Magazine
Peace Breaks Out In New Mexico's Forests

October 30, 2006

In northern New Mexico, the innovative Collaborative Forest Restoration Program is bringing Hispanic loggers and Anglo environmentalists together to work on creating healthy, sustainable forests and rural economies. Also in this issue: Boosters of a Western primary hope it could give the Interior West a greater voice in the politics of Washington, D.C.

Feature

Peace Breaks Out In New Mexico's Forests
In northern New Mexico, the Collaborative Forest Restoration Program brings Hispanic loggers and Anglo environmentalists together to work on creating healthy, sustainable forests and rural economies

Editor's Note

Life in the transition zone
Longtime community activist and HCN board member Luis Torres is delighted to see environmentalists and loggers working together in the forests of his native northern New Mexico

Uncommon Westerners

In search of greener pastures
Laina Corazon Coit and her brother, Rick Chase, want to create Colorado’s first natural burial ground and wildlife refuge on the eastern prairie

Essays

Just another giddyup
The New Mexico Gay Rodeo Association’s Zia Rodeo brings out all kinds of cowboys and cowgirls

Writers on the Range

Idaho's permissiveness leads to elk on the lam
The escape of 100 domestic elk from self-styled mountain man Rex Rammell’s Idaho game farm shows up the foolishness of the state’s permissive attitude toward the industry

Dear Friends

Dear friends
HCN board meeting in Missoula, Mont.; visitors; correction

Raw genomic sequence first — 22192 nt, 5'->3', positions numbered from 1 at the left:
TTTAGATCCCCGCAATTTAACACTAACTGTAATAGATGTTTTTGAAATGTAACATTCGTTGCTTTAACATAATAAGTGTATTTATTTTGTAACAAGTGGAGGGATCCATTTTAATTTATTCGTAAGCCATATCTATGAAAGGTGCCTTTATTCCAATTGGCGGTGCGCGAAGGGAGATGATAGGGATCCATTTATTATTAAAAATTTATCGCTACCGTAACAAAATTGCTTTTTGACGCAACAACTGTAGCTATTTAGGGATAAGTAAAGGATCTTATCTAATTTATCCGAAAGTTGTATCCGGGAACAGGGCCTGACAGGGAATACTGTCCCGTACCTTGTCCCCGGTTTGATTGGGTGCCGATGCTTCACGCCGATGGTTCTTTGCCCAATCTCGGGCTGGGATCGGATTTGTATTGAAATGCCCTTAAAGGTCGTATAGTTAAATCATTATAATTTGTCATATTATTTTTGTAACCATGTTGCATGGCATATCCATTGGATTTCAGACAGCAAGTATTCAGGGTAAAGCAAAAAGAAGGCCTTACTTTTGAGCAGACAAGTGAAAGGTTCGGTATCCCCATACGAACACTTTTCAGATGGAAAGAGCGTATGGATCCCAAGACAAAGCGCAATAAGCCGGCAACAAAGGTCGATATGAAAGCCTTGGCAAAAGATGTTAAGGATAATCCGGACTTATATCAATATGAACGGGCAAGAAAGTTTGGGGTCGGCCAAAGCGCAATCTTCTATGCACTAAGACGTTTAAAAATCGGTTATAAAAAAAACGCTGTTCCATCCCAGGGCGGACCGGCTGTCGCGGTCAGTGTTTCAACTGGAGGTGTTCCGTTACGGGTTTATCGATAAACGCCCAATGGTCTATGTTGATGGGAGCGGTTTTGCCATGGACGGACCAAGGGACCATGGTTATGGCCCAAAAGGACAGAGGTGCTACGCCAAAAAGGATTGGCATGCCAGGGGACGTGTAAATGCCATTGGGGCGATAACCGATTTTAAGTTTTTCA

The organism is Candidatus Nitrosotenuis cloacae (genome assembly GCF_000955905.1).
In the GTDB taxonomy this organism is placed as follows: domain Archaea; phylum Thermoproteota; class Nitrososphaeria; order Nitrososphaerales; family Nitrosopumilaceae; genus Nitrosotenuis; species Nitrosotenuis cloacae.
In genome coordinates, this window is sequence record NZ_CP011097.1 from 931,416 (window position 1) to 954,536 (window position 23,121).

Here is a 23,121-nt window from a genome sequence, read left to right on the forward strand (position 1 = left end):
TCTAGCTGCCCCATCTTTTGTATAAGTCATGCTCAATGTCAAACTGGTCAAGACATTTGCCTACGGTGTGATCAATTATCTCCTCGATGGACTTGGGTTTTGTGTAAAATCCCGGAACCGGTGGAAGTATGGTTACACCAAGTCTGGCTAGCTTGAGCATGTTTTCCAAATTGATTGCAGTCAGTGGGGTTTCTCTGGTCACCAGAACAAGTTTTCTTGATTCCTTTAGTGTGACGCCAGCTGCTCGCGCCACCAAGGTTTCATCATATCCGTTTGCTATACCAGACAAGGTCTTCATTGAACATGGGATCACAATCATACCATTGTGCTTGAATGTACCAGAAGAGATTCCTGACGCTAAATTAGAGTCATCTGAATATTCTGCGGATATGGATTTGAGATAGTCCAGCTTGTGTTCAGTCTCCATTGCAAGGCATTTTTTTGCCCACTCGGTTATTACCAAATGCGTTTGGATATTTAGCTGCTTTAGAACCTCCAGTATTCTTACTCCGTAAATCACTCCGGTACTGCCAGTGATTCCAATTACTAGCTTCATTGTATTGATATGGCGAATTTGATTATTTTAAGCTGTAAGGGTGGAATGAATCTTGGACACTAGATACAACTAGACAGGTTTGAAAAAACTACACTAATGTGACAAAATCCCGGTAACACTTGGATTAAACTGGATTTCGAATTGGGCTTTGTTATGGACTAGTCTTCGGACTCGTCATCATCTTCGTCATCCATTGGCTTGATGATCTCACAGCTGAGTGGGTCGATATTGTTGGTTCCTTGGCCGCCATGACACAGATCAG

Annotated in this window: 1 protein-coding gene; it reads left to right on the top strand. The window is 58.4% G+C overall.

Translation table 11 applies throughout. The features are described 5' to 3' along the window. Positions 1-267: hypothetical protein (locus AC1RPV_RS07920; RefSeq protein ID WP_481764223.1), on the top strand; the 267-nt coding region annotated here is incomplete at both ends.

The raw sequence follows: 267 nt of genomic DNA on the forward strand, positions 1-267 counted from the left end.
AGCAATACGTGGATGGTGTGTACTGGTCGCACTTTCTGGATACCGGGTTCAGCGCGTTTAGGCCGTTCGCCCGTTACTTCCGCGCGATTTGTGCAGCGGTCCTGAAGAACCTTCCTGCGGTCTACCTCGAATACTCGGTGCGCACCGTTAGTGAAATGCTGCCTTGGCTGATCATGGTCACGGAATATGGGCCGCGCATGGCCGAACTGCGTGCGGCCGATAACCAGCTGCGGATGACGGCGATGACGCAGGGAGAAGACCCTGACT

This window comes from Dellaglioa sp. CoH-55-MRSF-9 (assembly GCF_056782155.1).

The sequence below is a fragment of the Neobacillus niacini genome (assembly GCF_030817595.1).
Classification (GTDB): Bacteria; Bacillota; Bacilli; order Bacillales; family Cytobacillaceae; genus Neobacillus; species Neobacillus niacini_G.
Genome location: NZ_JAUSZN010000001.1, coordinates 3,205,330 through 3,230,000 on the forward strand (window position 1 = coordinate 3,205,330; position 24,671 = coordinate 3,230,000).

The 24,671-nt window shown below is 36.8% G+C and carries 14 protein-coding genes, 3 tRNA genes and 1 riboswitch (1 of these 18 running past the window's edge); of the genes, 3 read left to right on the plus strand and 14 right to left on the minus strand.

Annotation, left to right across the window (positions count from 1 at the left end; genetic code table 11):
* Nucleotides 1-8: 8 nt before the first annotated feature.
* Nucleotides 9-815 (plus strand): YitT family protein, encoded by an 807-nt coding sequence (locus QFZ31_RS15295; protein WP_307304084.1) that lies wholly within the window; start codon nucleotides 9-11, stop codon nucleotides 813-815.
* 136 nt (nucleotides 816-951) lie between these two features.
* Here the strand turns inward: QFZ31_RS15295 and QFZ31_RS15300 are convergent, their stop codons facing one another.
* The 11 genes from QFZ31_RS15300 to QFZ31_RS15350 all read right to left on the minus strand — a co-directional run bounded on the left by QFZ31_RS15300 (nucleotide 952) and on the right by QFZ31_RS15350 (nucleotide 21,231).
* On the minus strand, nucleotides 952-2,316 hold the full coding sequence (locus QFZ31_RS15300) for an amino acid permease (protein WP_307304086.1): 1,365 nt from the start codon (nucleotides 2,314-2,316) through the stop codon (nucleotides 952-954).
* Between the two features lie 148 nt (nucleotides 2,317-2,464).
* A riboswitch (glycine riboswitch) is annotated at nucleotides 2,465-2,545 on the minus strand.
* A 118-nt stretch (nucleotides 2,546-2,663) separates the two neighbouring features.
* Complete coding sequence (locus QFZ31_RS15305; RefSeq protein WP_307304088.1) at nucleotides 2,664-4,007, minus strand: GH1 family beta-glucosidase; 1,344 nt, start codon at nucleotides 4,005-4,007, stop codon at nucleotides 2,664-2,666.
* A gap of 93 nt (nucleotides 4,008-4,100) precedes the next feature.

News

Can the West become the new South?
Boosters of a Western primary hope it could give the Interior West a greater voice in the politics of Washington, D.C.
Pueblo water battle nears its end
If New Mexico’s 40-year-old Aamodt case is settled, it will end centuries of wrangling over water use, but not everybody is happy with how it’s ending

Heard Around the West

Heard around the West
Who’s afraid of the big bad wolf?; remembering (not always kindly) Helen Chenoweth-Hage; guilt-trips and voting; extreme fried food

Letters

Two Weeks in the West

Two weeks in the West
EPA tightens standards on soot exposure; New Mexico land commissioner candidates clash; enviros can buy grazing permits in Utah; trailers are trashed to make room for luxury homes; SunEdison will build largest solar plant in the U.S. in Colorado’s San Lui

Related Stories

Biomass: What to do with all that wood
Mark Sardella’s nonprofit group Local Energy is determined to heat local communities with biomass energy, created by burning logging slash and millwaste from New Mexican forests